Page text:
How Tin Can Can Help: Save Out Experience Data

| Comments

This is the second in a series of posts (and somewhat belated, we’re pretty busy here at Saltbox) answering designer questions about how the Experience API, Tin Can, can help in different scenarios. For more introduction, take a look at the first post.

In this post I’m tackling a question posed by Julie Dirksen. Due to the nature of the question and answer, this post will be less about data analysis and more about Tin Can technology.

I’d like a learner to be able to save the data out of a learning experience that they think is relevant – to a virtual notebook, or a file they can print or whatever. How can Tin Can help do that?

A couple aspects of Tin Can are especially important here. One, Tin Can centers around statements, which use a document data model. Instead of needing to come up with a way to represent as data the use of a programming interface, or turn a series of low-level commands into a higher-level summary, Tin Can data is already in a usable form at a useful level of granularity.

Two, Tin Can has fairly strong semantics. Instead of arbitrary properties where meaning needs to be completely imposed from without, a well-crafted Tin Can statement is highly interpretable by itself, and can be made even more interpretable given a small amount of additional knowledge about the more flexible identifiers (such as verb and activity id).

Because of these aspects, groups of Tin Can statements can be understood remarkably well on their own, and can be moved about quite freely.

So, returning to the question, there are several ways we could answer it, and I’m going to touch on three options. One, people could capture data generated as they engage in learning activities at the point of engagement. Two, a system sitting in front of a Learning Record Store (LRS) could present and curate personal learning portfolios to people with data in the system. Or three, people could extract portable personal learning-related data from a central LRS (this might also be tied in with option two).

Starting with the first, easiest option, capturing data at the point of engagement. A learning activity could easily request personal LRS credentials from the learner right now. I suspect that in the future LRS connection will become even slicker, requiring people to do very little to have learning activity data they generate recorded. Not all learning activities will enable such behavior, though I hope it will be widely adopted.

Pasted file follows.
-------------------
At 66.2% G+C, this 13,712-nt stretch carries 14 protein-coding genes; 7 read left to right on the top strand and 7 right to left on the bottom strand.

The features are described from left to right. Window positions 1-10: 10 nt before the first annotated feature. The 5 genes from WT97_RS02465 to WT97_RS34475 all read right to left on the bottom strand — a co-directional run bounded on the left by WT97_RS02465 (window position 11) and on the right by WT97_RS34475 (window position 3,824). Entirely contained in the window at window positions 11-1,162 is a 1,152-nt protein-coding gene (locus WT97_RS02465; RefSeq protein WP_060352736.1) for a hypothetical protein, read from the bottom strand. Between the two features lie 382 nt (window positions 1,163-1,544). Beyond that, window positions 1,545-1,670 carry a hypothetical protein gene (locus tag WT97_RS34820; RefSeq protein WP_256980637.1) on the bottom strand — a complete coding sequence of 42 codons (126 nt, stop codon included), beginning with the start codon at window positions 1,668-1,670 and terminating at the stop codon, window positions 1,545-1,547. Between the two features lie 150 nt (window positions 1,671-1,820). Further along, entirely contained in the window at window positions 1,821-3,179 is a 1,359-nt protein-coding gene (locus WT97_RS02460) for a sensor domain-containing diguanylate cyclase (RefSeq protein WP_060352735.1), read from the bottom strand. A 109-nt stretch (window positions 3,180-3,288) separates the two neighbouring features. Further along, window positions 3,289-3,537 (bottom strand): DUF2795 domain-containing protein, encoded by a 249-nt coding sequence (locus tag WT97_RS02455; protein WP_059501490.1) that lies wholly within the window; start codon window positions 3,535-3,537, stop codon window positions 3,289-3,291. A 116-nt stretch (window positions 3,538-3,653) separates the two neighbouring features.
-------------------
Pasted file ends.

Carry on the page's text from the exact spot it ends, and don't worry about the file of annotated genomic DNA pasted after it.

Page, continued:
Moving on to the second option, personal portfolios, we’re talking about a layer above an organization’s central LRS. This treats the LRS like it is commonly used today: as a specialized database (NoSQL & document-oriented if you’re curious) for learning-related data. The portfolio application would be a summarizing layer, showing important and relevant data, while hiding or de-emphasizing detailed data, such as the many choices made in a lengthy simulation.

Specific pieces of data could be included, excluded, commented upon, or otherwise manipulated using the built-in stucturing capabilities of the standard such as Statement References and Context Activities.

In the third option, an LRS could package up a selection of statements related to a given person along with human-readable descriptions and a cryptographic signature for the package contents into a single archive. These could be statements derived from a portfolio application, like the above, or they could be chosen by a simpler system.

The cryptographic signature makes it possible for another recipient (such as a new company the person was hired at) to verify the origin of the statements. Including the human-readable descriptions make them accessible in systems that don’t understand Tin Can. Using separate packaging instead of passing statements between LRSs avoids many of the potential coordination problems and encourages human review (since the receiving LRS might not be interested in all the data).

I’m hoping to see a lot of innovation in those three (and more!) directions for personal learning-related data. If you’re interested in talking more, I can be reached in the comments or at What do you want to enable people to do with the learning-related data they generate?